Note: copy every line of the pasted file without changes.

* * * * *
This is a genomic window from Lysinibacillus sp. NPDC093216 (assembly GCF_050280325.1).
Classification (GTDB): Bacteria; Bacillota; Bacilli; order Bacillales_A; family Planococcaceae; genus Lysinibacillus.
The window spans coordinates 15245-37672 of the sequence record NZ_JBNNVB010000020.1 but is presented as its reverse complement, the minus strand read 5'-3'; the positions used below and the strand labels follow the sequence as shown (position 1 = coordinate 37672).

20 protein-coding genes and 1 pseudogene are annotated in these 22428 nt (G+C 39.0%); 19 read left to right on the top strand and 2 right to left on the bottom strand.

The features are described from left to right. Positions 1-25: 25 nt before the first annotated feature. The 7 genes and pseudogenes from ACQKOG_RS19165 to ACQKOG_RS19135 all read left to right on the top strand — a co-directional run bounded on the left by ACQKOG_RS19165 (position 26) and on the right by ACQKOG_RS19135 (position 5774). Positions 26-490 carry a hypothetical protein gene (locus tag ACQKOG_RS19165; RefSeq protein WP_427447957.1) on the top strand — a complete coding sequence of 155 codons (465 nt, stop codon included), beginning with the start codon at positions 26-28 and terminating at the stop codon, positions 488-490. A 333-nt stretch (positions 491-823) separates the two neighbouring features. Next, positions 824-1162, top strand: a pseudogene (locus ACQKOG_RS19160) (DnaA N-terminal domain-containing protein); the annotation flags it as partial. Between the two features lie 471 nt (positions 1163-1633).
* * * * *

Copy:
This is a genomic window from Lysinibacillus sp. NPDC093216 (assembly GCF_050280325.1).
Classification (GTDB): Bacteria; Bacillota; Bacilli; order Bacillales_A; family Planococcaceae; genus Lysinibacillus.
The window spans coordinates 15245-37672 of the sequence record NZ_JBNNVB010000020.1 but is presented as its reverse complement, the minus strand read 5'-3'; the positions used below and the strand labels follow the sequence as shown (position 1 = coordinate 37672).

20 protein-coding genes and 1 pseudogene are annotated in these 22428 nt (G+C 39.0%); 19 read left to right on the top strand and 2 right to left on the bottom strand.

The features are described from left to right. Positions 1-25: 25 nt before the first annotated feature. The 7 genes and pseudogenes from ACQKOG_RS19165 to ACQKOG_RS19135 all read left to right on the top strand — a co-directional run bounded on the left by ACQKOG_RS19165 (position 26) and on the right by ACQKOG_RS19135 (position 5774). Positions 26-490 carry a hypothetical protein gene (locus tag ACQKOG_RS19165; RefSeq protein WP_427447957.1) on the top strand — a complete coding sequence of 155 codons (465 nt, stop codon included), beginning with the start codon at positions 26-28 and terminating at the stop codon, positions 488-490. A 333-nt stretch (positions 491-823) separates the two neighbouring features. Next, positions 824-1162, top strand: a pseudogene (locus ACQKOG_RS19160) (DnaA N-terminal domain-containing protein); the annotation flags it as partial. Between the two features lie 471 nt (positions 1163-1633).